Beyond congratulating the winners, I offer sincere gratitude to all of those who didn’t win. Our democratic process, with its clash of values and personalities, depends upon residents putting themselves out there. Elections drive the debate about issues, and the issues raised during the election influence the approaches and perspectives of those who win.
Raising your hand and being willing to run is noble, and it’s certainly not for the faint of heart. I’m grateful for all who volunteer to be in the arena, regardless of the outcome.
Recycle Catherine, Kellie and Tony yard signs Saturday
So the election’s over. What about those yard signs you displayed to support your candidates? Tony, Kellie and I will happily take ours back from you (along with Terra Lawson-Remer’s signs), in case you don’t want to store ’em until the next election.
We’ll be at Cottonwood Creek Park (95 N Vulcan Ave.) this Saturday from 1-3 p.m. to collect signs and stakes, and to meet you! Every sign we re-claim is a sign that won’t be landfilled or recycled. I will re-use them in my next campaign.
Please wear a mask and remember to maintain social distancing.
(I invited the opponents in my race and the two council races to join us in this sign return event, but they declined, indicating that they already have it handled.)
Streetscape and El Portal undercrossing taking shape
The El Portal area as it is today is shown in the top photo, and a rendition of the finished project is seen below.
Would you like to know more details about the city’s largest infrastructure improvement project? Join the virtual open house on November 17 to learn more!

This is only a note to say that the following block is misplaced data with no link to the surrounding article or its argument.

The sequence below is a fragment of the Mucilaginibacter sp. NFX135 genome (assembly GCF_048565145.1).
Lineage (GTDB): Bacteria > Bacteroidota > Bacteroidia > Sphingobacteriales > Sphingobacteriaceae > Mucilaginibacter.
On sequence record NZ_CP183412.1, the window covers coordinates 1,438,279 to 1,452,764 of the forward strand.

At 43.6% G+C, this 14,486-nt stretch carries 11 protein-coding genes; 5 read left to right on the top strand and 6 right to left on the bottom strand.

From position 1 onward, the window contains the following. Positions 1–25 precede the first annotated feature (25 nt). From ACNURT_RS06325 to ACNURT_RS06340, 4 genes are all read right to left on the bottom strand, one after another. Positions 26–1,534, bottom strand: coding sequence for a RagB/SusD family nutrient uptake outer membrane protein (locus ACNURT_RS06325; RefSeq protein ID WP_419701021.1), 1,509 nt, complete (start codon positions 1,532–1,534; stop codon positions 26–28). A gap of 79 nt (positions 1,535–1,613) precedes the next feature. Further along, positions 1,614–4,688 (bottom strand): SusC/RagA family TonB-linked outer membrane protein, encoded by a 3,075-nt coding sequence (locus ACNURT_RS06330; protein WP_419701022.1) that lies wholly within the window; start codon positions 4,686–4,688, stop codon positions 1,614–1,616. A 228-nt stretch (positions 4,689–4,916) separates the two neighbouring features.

This new railroad pedestrian crossing will improve safe and legal access to beaches, schools, commercial areas, and residential neighborhoods across the North County Transit District (NCTD) railroad line.
The projects include the construction of a pedestrian undercrossing and rail bridges, landscape beautification, crosswalks, and other street crossing improvements on adjacent roadways. Utility relocations and environmental mitigation will also happen as needed.
The El Portal undercrossing and Leucadia Streetscape are scheduled to start construction before the end of the year. The regional transportation agency SANDAG, where I serve as the vice-chair, is managing the project.
SANDAG has expertise in the complexities of managing a major construction project in an operating rail corridor. (Think about how complicated it is to tear stuff down, rebuild it and keep the trains running at the same time!)
The virtual open house on Zoom Nov. 17 will include project background, project renderings, construction schedules and impacts, and how to stay in touch. Questions will be answered by both SANDAG and the City of Encinitas staff. More information is here, where it says that the Zoom link will be posted the day of the event.
The El Portal Undercrossing project is planned in coordination with the City of Encinitas’ Leucadia Streetscape project because of the two projects’ close proximity on Highway 101.
I’m sometimes asked why the city won’t build an at-grade crossing for substantially less money. Stated simply, the reason is that the city can’t get regulatory approval to do that. The CPUC, which oversees projects in the rail corridor, aims to reduce dangerous conflicts between speeding trains and people.
So in order to create a legal and safe railroad crossing, the crossing needs to either go over or under the railroad tracks. The city received a sizable state grant for this project, which will substantially improve quality of life for Encinitas residents.
Thank you again for your outpouring of support in recent days!
I look forward to all we’ll accomplish – together!
Let’s jump right in…,
P.S. Proudly flying our flag!